Each child is unique, and personalities often surface during block play. A shy or insecure child may create a safe haven in his building. The diffident child may gain confidence, because there is no right or wrong way of building with blocks. A frustrated child may find release in knocking down towers. The teacher’s role in block play is vital, to know each child and to quietly observe. Your presence in the construction area will build children’s confidence. Be an enthusiastic bystander, ready to ask open-ended questions that begin with ‘Why do you think…’or ‘What if…’ But never make suggestions unless it becomes necessary to intervene should a child need encouragement to get started or for safety reasons. Be ready to provide accessories or interesting materials that might add play value. By being quietly present, the teacher supports children’s happy focus.
The time element is all-important. If you only have fifteen or twenty minutes, don’t attempt block play. Allow enough time for the children to become engrossed in what they are creating.
Location and care of the block set are important too. A well-made cared-for set of blocks will outlast decades of children. Establish a designated area for block play. Nursery planners recommend a room corner, which provides protection from traffic. Or define the area with pieces of furniture such as the block shelf or low cabinets, thereby providing security and teacher visibility. The group will need to think through basic rules, such as no throwing of blocks and respect for others constructions.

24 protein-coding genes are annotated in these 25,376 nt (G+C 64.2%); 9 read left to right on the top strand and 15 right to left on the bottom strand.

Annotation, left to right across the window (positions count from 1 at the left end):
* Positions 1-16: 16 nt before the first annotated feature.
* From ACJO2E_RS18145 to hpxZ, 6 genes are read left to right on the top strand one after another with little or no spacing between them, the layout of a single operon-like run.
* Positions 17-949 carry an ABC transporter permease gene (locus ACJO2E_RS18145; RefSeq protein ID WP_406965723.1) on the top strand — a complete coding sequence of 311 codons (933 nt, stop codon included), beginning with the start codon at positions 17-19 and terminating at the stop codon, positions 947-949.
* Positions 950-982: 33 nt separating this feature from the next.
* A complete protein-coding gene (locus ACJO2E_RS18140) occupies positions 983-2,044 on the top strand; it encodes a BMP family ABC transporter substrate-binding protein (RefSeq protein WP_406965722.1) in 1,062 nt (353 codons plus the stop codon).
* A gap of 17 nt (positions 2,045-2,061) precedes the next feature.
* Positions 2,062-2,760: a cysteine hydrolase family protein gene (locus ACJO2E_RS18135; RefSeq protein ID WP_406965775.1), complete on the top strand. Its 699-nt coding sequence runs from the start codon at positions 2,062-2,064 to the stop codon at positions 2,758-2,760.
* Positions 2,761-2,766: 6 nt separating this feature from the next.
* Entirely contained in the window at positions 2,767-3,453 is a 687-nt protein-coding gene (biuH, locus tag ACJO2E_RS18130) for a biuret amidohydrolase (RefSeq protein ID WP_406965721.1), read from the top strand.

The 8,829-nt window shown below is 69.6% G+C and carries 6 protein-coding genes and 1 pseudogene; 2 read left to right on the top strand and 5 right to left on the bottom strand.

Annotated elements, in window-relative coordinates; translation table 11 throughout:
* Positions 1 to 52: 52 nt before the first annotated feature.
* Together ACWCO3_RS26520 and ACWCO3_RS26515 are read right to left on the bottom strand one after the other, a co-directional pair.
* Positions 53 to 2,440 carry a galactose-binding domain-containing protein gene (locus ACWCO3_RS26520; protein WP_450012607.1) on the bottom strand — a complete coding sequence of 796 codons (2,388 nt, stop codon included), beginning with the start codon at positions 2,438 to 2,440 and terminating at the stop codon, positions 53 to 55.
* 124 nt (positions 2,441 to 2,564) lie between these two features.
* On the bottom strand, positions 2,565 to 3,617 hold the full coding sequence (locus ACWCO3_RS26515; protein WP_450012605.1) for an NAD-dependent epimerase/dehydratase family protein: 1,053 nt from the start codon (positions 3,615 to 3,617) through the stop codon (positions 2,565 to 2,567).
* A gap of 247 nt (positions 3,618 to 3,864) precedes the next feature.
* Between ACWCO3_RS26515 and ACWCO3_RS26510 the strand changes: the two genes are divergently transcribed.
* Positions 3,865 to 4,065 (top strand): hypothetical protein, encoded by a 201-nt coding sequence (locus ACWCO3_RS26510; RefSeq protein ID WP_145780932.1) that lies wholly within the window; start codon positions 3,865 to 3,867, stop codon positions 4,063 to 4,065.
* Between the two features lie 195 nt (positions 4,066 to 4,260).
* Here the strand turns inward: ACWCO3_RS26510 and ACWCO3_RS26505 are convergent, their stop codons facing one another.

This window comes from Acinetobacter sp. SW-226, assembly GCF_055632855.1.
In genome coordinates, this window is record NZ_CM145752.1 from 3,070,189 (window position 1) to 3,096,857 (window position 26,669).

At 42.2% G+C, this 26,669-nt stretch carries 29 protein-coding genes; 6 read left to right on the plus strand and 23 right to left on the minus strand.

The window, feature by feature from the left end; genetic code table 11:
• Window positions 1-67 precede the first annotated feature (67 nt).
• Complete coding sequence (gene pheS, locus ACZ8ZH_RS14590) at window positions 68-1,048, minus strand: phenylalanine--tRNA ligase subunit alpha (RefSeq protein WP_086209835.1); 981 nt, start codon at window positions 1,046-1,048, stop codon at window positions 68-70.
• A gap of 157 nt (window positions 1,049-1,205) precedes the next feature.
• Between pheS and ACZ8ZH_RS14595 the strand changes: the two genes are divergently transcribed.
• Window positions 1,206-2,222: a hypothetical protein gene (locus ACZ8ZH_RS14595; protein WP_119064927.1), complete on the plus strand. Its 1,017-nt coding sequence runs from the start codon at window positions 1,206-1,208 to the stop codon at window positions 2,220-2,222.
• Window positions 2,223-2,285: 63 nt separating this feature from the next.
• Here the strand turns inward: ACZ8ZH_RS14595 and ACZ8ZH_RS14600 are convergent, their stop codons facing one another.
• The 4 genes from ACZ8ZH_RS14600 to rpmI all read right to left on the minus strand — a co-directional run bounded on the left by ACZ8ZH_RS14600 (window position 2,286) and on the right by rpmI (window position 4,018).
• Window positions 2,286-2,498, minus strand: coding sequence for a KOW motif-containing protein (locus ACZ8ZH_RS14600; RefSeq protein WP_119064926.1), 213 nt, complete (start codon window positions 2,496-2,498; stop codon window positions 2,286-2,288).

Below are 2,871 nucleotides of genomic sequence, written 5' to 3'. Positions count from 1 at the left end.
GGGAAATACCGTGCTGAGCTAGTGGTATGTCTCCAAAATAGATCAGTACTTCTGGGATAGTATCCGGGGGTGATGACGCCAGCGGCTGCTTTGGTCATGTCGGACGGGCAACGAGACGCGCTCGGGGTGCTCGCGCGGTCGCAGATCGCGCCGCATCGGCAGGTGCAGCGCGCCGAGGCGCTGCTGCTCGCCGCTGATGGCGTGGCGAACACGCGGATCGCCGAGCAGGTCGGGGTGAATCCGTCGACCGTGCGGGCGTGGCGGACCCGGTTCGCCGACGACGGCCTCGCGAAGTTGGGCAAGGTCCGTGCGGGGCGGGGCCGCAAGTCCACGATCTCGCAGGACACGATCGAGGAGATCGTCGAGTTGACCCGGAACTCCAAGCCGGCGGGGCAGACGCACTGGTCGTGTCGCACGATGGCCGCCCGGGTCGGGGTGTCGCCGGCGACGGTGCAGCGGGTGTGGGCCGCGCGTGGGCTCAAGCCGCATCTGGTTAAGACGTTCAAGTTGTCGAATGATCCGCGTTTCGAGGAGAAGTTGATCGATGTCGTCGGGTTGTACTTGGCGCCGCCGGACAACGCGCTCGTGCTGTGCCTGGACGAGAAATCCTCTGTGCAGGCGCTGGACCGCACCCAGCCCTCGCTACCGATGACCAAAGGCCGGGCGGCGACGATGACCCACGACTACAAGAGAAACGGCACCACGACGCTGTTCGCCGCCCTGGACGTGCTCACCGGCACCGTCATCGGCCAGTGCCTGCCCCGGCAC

Let children save their creations at the end of the day whenever possible. This allows learning to be extended over time and shows children that their work is respected. When it is not possible to save constructions, take a photo to display. Before packing up, use the opportunity to acknowledge each structure. Recognition of work and effort is important, building confidence and inspiring further intense block play.